ADVANCED REVIEW: ‘Cover the Dead With Lime,’ Issue #1

Reading Time: 3 minutes

Cover the Dead With Lime #1

Cover the Dead With Lime #1 is written by Jonathan Chance, illustrated by Hernan Gonzalez, colored by Damian Felitte, and lettered by Drew Lenheart. It’s published by Blood Moon Comics, LLC. In another time and place, the Great Plague of London had a horrifying effect. Those who are infected transform into rotting corpses with a taste for flesh and devour their loved ones. It falls to plague doctor Jack Teller to eradicate the undead before they infect all of London. As Teller travels from house to house, he reflects on the events that led to him becoming a plague doctor.

The zombie genre is a well-worn road at this point, as nearly every storytelling medium has featured its own take on the living dead. But every so often, there’s a tale that manages to inject a fresh jolt of life – if you’ll pardon the pun – into the genre. In recent years, it’s taken the form of Netflix fare, including Army of the Dead and other comics like Heavy Metal’s Cold Dead War graphic novel. And now, in comics, there’s Cover the Dead With Lime, which puts a historical spin on the genre by taking place during the Great Plague. Chance is no stranger to playing with genre, his Heavy Metal graphic novel The Boy Who Conquered A Mountain blends Japanese myth into the classic “knight slays dragon” story. I’m glad to see that he can take the same approach to something as well-worn as zombies.

However, the real draw of the issue will probably be Gonzalez’s work. Simply put, his art will bring the fear of the dead back to readers. Those infected with the plague slowly become inhuman monsters, with their skin growing pale and clammy and their eyes turning glassy. And as if that wasn’t terrifying enough, it turns out that humans aren’t the only things that can be affected by the plague. Teller cuts a fairly imposing figure himself, as he’s drawn in the standard plague doctor’s mask, which he covers with a jet black hat and cloak. And true to the genre, there are plenty of panels featuring the undead being hacked apart or shot in the face.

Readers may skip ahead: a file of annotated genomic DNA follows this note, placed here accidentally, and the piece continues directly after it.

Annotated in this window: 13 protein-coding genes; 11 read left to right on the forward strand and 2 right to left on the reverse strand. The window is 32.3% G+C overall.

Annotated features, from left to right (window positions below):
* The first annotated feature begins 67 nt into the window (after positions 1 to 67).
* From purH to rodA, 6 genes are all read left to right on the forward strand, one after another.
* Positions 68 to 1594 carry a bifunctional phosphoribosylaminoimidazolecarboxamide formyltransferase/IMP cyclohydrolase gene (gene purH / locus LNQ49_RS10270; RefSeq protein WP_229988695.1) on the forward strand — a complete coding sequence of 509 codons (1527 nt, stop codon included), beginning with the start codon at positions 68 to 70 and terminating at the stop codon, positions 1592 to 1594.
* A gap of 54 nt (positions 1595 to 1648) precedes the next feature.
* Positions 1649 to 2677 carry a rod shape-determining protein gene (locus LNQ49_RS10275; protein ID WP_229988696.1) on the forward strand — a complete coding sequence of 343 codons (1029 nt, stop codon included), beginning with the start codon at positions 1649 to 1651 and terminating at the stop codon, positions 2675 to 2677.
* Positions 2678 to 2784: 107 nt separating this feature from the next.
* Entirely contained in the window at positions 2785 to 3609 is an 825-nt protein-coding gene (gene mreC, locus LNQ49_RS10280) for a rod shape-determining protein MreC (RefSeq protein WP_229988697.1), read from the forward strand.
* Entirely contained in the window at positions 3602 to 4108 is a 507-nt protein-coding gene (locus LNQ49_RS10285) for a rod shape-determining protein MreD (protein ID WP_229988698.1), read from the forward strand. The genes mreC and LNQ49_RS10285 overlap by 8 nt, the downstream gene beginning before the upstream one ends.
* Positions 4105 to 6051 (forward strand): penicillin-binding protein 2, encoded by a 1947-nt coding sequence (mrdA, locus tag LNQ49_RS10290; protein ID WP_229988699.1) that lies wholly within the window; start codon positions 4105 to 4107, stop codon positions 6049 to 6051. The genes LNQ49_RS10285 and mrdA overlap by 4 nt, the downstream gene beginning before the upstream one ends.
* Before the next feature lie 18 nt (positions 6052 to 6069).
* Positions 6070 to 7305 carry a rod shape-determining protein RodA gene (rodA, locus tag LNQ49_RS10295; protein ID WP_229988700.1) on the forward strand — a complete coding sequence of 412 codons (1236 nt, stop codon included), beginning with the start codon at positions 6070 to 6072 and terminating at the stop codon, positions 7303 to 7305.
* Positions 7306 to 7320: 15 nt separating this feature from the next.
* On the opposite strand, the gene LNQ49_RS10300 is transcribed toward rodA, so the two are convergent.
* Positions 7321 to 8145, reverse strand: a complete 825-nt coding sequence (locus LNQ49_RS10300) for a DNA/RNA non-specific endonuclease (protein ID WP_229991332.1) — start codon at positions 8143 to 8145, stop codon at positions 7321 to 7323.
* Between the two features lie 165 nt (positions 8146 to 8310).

All of this is given horrific life by Felitte’s colors and Lenheart’s letters. Felitte chooses to set most of the action during the night, with whole pages nearly overtaken by shades of navy blue. The only source of light comes from the flickering golden glow of yellow candles and later the pallid glow of the undead’s skin. Lenhart’s lettering seems to leap off the page, with sound effects like SWOOSH and BLAM depicted in blocky, tan letters. He also designs the narrative captions to look like scraps of paper, giving the impression that Teller is writing in a journal.

Cover the Dead With Lime #1 serves up a grisly tale of the undead with a side of historical fiction and plenty of nightmarish illustrations. It’s proof that the zombie genre hasn’t completely run dry, and Chance has the potential to be one of the more interesting voices in the sphere of comic creation. Definitely pick this one up if you’re craving a spine-tingling read.

Cover the Dead With Lime #1 will be available wherever comics are sold on August 3, 2022.


Cover the Dead With Lime #1
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TL;DR

Cover the Dead With Lime #1 serves up a grisly tale of the undead with a side of historical fiction and plenty of nightmarish illustrations. It’s proof that the zombie genre hasn’t completely run dry, and Chance has the potential to be one of the more interesting voices in the sphere of comic creation. Definitely pick this one up if you’re craving a spine-tingling read.

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